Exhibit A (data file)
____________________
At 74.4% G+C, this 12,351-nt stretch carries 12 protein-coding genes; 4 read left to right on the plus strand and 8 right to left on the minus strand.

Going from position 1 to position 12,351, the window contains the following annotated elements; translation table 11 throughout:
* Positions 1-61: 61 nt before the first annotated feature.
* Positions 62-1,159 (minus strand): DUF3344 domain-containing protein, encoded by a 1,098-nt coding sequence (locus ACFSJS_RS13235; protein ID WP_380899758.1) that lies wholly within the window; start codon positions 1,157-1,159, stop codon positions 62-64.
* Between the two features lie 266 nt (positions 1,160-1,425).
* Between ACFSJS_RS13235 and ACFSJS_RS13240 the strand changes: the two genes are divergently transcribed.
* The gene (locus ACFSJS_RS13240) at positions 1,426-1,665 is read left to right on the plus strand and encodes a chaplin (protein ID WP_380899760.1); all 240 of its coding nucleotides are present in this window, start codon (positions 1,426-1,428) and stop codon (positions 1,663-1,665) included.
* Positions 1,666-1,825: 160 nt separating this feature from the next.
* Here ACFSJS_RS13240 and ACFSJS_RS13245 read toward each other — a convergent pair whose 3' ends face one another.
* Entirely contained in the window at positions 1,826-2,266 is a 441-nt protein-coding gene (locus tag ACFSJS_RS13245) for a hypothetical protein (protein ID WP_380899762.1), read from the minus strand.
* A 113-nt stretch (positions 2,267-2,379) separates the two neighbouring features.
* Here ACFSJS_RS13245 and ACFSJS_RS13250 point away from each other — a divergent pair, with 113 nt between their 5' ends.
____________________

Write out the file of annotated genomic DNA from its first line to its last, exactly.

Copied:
At 74.4% G+C, this 12,351-nt stretch carries 12 protein-coding genes; 4 read left to right on the plus strand and 8 right to left on the minus strand.

Going from position 1 to position 12,351, the window contains the following annotated elements; translation table 11 throughout:
* Positions 1-61: 61 nt before the first annotated feature.
* Positions 62-1,159 (minus strand): DUF3344 domain-containing protein, encoded by a 1,098-nt coding sequence (locus ACFSJS_RS13235; protein ID WP_380899758.1) that lies wholly within the window; start codon positions 1,157-1,159, stop codon positions 62-64.
* Between the two features lie 266 nt (positions 1,160-1,425).
* Between ACFSJS_RS13235 and ACFSJS_RS13240 the strand changes: the two genes are divergently transcribed.
* The gene (locus ACFSJS_RS13240) at positions 1,426-1,665 is read left to right on the plus strand and encodes a chaplin (protein ID WP_380899760.1); all 240 of its coding nucleotides are present in this window, start codon (positions 1,426-1,428) and stop codon (positions 1,663-1,665) included.
* Positions 1,666-1,825: 160 nt separating this feature from the next.
* Here ACFSJS_RS13240 and ACFSJS_RS13245 read toward each other — a convergent pair whose 3' ends face one another.
* Entirely contained in the window at positions 1,826-2,266 is a 441-nt protein-coding gene (locus tag ACFSJS_RS13245) for a hypothetical protein (protein ID WP_380899762.1), read from the minus strand.
* A 113-nt stretch (positions 2,267-2,379) separates the two neighbouring features.
* Here ACFSJS_RS13245 and ACFSJS_RS13250 point away from each other — a divergent pair, with 113 nt between their 5' ends.